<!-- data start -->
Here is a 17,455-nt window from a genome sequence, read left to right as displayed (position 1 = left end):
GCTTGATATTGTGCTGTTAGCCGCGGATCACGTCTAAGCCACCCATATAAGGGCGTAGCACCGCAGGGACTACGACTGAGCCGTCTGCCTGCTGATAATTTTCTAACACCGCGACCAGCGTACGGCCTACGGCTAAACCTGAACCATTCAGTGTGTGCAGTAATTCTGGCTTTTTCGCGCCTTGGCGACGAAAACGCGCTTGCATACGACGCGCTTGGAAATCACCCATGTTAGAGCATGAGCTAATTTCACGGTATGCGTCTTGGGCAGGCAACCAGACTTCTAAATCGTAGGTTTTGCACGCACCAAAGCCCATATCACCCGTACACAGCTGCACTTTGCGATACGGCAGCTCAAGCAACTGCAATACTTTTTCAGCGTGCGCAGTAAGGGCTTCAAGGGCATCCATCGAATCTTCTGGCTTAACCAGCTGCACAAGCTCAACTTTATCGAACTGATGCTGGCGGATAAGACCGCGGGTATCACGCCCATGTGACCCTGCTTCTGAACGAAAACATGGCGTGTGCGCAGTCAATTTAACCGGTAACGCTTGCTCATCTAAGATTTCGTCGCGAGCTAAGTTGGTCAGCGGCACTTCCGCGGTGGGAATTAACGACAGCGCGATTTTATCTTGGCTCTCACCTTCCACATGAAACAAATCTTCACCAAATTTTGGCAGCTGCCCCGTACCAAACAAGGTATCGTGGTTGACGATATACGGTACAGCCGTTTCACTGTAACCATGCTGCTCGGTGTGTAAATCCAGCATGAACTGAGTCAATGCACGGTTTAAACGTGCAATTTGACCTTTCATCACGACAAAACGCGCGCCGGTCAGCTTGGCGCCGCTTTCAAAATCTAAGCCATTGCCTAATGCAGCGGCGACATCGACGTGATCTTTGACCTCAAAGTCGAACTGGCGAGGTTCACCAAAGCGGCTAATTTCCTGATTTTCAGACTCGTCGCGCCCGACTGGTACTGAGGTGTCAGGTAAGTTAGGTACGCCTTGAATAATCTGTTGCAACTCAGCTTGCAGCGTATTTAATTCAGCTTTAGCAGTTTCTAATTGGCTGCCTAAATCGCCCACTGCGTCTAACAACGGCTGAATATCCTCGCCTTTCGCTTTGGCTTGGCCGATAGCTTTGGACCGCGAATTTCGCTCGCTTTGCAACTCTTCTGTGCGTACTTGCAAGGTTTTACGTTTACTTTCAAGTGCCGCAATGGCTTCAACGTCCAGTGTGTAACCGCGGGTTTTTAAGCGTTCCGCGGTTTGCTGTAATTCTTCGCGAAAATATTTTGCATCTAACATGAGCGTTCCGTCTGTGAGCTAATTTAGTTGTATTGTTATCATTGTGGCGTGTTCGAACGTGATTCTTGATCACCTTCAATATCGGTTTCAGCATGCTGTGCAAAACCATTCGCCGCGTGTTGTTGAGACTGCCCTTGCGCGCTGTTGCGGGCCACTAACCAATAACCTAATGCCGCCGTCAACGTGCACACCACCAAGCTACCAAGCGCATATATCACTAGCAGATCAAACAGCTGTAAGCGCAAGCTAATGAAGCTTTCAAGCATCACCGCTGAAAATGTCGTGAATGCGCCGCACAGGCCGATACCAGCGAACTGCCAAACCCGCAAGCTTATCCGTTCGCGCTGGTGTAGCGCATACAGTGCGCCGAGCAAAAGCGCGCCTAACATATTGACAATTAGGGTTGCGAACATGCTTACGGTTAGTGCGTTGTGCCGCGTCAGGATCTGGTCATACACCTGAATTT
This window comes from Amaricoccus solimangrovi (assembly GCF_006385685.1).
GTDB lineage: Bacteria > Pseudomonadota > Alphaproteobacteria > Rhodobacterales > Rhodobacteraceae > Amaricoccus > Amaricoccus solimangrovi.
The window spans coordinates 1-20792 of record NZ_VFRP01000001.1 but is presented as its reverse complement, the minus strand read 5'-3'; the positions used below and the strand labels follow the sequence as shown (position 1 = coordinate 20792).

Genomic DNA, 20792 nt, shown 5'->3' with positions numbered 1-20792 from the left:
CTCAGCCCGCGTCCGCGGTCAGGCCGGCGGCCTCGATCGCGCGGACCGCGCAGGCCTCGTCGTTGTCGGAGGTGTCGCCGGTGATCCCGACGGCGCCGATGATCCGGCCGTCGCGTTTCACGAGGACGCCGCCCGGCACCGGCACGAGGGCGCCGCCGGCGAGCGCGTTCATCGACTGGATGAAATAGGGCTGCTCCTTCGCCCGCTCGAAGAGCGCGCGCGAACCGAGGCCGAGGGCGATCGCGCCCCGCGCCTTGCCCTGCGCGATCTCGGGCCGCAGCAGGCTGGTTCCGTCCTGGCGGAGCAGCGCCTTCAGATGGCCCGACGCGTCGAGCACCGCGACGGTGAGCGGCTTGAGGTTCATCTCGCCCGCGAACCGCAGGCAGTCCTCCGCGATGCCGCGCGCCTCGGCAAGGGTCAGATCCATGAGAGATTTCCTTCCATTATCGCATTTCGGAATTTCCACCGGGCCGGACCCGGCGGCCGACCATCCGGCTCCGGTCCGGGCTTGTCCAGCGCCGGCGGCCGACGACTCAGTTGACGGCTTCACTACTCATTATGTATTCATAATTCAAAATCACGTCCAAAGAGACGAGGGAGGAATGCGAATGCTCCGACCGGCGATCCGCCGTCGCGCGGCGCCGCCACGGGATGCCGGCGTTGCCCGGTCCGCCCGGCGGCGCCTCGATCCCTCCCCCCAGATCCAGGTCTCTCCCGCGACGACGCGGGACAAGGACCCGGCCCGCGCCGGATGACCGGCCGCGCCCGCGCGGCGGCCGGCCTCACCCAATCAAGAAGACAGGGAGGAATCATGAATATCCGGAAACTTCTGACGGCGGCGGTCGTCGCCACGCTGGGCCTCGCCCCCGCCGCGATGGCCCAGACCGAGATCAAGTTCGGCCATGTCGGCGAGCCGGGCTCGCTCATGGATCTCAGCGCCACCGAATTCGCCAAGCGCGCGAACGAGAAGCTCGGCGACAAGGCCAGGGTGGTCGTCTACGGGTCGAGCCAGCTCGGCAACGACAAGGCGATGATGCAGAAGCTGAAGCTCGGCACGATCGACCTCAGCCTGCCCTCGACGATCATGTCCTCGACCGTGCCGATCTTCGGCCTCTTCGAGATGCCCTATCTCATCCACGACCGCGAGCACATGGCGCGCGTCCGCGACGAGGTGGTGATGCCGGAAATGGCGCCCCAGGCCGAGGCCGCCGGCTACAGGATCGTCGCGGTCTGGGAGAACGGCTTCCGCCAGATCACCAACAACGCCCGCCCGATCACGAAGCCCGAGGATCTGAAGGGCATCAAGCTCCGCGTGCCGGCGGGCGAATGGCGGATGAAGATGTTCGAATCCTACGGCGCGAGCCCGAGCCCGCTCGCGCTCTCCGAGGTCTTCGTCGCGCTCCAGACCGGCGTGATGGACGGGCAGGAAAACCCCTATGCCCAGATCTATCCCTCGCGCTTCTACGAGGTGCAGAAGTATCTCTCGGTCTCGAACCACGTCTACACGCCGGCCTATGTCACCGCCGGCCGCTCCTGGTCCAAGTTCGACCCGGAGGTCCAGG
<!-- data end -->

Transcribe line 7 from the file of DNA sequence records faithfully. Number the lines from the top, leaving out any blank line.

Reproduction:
CTCAGCCCGCGTCCGCGGTCAGGCCGGCGGCCTCGATCGCGCGGACCGCGCAGGCCTCGTCGTTGTCGGAGGTGTCGCCGGTGATCCCGACGGCGCCGATGATCCGGCCGTCGCGTTTCACGAGGACGCCGCCCGGCACCGGCACGAGGGCGCCGCCGGCGAGCGCGTTCATCGACTGGATGAAATAGGGCTGCTCCTTCGCCCGCTCGAAGAGCGCGCGCGAACCGAGGCCGAGGGCGATCGCGCCCCGCGCCTTGCCCTGCGCGATCTCGGGCCGCAGCAGGCTGGTTCCGTCCTGGCGGAGCAGCGCCTTCAGATGGCCCGACGCGTCGAGCACCGCGACGGTGAGCGGCTTGAGGTTCATCTCGCCCGCGAACCGCAGGCAGTCCTCCGCGATGCCGCGCGCCTCGGCAAGGGTCAGATCCATGAGAGATTTCCTTCCATTATCGCATTTCGGAATTTCCACCGGGCCGGACCCGGCGGCCGACCATCCGGCTCCGGTCCGGGCTTGTCCAGCGCCGGCGGCCGACGACTCAGTTGACGGCTTCACTACTCATTATGTATTCATAATTCAAAATCACGTCCAAAGAGACGAGGGAGGAATGCGAATGCTCCGACCGGCGATCCGCCGTCGCGCGGCGCCGCCACGGGATGCCGGCGTTGCCCGGTCCGCCCGGCGGCGCCTCGATCCCTCCCCCCAGATCCAGGTCTCTCCCGCGACGACGCGGGACAAGGACCCGGCCCGCGCCGGATGACCGGCCGCGCCCGCGCGGCGGCCGGCCTCACCCAATCAAGAAGACAGGGAGGAATCATGAATATCCGGAAACTTCTGACGGCGGCGGTCGTCGCCACGCTGGGCCTCGCCCCCGCCGCGATGGCCCAGACCGAGATCAAGTTCGGCCATGTCGGCGAGCCGGGCTCGCTCATGGATCTCAGCGCCACCGAATTCGCCAAGCGCGCGAACGAGAAGCTCGGCGACAAGGCCAGGGTGGTCGTCTACGGGTCGAGCCAGCTCGGCAACGACAAGGCGATGATGCAGAAGCTGAAGCTCGGCACGATCGACCTCAGCCTGCCCTCGACGATCATGTCCTCGACCGTGCCGATCTTCGGCCTCTTCGAGATGCCCTATCTCATCCACGACCGCGAGCACATGGCGCGCGTCCGCGACGAGGTGGTGATGCCGGAAATGGCGCCCCAGGCCGAGGCCGCCGGCTACAGGATCGTCGCGGTCTGGGAGAACGGCTTCCGCCAGATCACCAACAACGCCCGCCCGATCACGAAGCCCGAGGATCTGAAGGGCATCAAGCTCCGCGTGCCGGCGGGCGAATGGCGGATGAAGATGTTCGAATCCTACGGCGCGAGCCCGAGCCCGCTCGCGCTCTCCGAGGTCTTCGTCGCGCTCCAGACCGGCGTGATGGACGGGCAGGAAAACCCCTATGCCCAGATCTATCCCTCGCGCTTCTACGAGGTGCAGAAGTATCTCTCGGTCTCGAACCACGTCTACACGCCGGCCTATGTCACCGCCGGCCGCTCCTGGTCCAAGTTCGACCCGGAGGTCCAGG